Embattled villagers facing 25 years as neighbours of one windfarm have won their latest campaign – against a sheep farmer’s single turbine.
People at Wingates, near Longhorsley, were outraged by Jimmy Bell’s proposal for the same pasture where BT withdrew a planning application for three large turbines because of the effect on the community.
Last week, county planning committee members at Morpeth voted almost unanimously against Mr Bell’s project at East Wingates Farm, 322m north east of Wingates village.
Local member Steven Bridgett said: “My biggest concern about this application is what may be next. Is this application being used as a precursor to a future application on a bigger scale because here we are back at Wingates, which seems to be the centre of windfarm development for Northumberland.”
Agent and eco company MD Craig Sams told the meeting the ‘micro turbine’ would make the farmstead almost self-sufficient in electricity.
Councillors were concerned about the siting of the turbine on a ridge far from the farm buildings and its height on a lattice tower 30m tall instead of the maker’s basic 18m. Villagers have faced several wind energy applications totalling dozens of turbines in the past four years and are now watching the construction of a site for six 110m turbines for Infinis at Wingates windfarm.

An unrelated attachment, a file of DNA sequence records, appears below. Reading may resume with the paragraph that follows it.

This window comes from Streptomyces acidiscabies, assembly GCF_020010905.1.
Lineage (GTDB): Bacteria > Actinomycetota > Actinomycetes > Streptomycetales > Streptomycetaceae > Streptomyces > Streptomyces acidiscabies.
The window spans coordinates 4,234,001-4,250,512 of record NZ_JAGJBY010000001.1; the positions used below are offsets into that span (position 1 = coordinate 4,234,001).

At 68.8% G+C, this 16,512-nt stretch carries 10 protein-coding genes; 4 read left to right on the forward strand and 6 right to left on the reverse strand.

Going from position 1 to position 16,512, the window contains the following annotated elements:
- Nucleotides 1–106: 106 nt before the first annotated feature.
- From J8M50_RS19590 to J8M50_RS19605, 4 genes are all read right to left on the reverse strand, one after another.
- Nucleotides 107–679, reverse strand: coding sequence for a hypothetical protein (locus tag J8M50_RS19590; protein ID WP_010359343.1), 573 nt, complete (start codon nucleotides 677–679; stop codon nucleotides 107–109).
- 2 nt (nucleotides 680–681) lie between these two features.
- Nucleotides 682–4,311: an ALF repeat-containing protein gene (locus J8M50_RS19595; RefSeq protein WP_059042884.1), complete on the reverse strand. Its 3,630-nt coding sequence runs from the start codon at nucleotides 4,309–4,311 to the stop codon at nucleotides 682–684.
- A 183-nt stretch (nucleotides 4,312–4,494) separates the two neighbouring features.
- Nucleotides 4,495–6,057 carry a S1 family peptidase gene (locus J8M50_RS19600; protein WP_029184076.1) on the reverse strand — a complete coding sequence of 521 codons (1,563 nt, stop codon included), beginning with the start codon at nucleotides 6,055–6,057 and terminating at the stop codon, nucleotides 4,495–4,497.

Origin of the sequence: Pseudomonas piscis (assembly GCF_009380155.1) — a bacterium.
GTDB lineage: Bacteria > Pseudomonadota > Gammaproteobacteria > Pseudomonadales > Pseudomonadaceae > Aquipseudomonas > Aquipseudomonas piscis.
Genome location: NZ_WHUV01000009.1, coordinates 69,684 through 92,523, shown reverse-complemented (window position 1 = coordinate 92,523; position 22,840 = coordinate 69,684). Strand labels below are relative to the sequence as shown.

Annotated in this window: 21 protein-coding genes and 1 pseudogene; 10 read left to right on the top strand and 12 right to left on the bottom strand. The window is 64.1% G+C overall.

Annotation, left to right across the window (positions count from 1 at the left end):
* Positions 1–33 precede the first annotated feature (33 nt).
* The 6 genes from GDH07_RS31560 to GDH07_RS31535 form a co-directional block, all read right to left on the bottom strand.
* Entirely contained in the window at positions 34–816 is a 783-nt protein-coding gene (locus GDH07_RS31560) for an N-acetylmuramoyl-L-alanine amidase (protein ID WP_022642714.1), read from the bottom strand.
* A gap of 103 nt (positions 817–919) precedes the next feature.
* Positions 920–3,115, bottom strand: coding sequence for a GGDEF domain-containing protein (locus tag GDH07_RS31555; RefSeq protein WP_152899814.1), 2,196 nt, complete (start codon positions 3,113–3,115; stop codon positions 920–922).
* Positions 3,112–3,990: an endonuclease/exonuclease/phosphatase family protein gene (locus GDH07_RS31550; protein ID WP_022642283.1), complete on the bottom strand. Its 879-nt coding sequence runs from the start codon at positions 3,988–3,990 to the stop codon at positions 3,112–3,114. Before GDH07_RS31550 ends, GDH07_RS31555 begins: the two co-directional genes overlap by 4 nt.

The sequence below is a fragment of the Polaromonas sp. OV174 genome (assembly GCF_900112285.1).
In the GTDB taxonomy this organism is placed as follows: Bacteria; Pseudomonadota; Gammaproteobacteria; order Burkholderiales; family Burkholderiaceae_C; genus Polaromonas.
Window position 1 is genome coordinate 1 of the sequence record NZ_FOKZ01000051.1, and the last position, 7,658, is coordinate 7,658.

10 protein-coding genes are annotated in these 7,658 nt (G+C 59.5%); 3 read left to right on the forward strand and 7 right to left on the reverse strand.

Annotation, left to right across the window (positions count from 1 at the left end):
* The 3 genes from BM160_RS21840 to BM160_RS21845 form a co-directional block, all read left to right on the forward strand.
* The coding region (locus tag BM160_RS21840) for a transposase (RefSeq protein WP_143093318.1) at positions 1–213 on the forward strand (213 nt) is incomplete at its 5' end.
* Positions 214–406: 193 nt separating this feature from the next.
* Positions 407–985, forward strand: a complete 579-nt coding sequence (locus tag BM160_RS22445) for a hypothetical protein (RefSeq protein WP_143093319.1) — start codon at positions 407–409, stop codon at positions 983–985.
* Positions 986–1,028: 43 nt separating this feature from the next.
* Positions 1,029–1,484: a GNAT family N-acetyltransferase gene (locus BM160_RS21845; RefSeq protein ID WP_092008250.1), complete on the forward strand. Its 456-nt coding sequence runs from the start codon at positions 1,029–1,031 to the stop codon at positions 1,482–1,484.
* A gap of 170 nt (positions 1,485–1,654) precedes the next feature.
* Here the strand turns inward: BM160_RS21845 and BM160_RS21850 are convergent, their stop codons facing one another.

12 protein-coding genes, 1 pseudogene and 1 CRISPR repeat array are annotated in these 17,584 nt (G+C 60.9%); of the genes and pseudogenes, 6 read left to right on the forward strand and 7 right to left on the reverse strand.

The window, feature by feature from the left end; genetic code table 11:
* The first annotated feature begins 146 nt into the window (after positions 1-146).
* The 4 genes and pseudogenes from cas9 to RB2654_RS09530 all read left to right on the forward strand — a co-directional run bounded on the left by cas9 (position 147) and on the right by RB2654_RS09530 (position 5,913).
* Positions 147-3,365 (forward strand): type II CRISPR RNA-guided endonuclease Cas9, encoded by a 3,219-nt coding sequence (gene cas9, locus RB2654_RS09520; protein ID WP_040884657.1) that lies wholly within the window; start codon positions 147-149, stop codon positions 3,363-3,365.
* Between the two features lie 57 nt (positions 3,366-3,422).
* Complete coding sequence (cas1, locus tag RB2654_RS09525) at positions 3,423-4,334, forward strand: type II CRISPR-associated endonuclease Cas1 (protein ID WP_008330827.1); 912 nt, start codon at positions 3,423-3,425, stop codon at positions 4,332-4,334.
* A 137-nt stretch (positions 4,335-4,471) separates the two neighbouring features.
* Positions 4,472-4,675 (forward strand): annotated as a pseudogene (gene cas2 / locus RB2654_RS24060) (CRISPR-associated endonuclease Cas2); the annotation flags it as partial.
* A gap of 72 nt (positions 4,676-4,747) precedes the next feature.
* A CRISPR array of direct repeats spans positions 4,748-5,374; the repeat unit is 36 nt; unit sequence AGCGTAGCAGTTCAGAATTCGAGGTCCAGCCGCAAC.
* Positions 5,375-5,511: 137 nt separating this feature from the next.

Among 14 letters of objection to the micro turbine was a detailed critique of the application by villager John Thompson. He argued it was factually incorrect, breached planning policies, the visual impact would be unacceptable and there was no explanation of the need for a turbine of that scale.
He said Government figures revealed that Northumberland used an average of 183MW of energy, but had now approved 600MW of renewable power, including 300MW of windfarms.
University scientist Dr Gilbert Roberts pointed to new research from Stirling University on the effect of micro turbines on bats, indicating they halve the animals’ numbers. Planning officer Joe Nugent said the county ecologist, who raised no objections, knew the area well, but had made only a desk-top study of the application.
Coun John Taylor said councillors were becoming increasingly concerned about the impact on the landscape of turbines.
“The sad thing is that the young farmer’s record is probably deserving of some support for this, but the impact on the landscape increasingly has become abhorrent to a lot of us and you have got to bear that in mind,” he said.
Coun Ian Hutchinson said he hoped the farmer would come back with a more sympathetic proposal.
Members voted by 12 votes to refuse permission, with one abstention.
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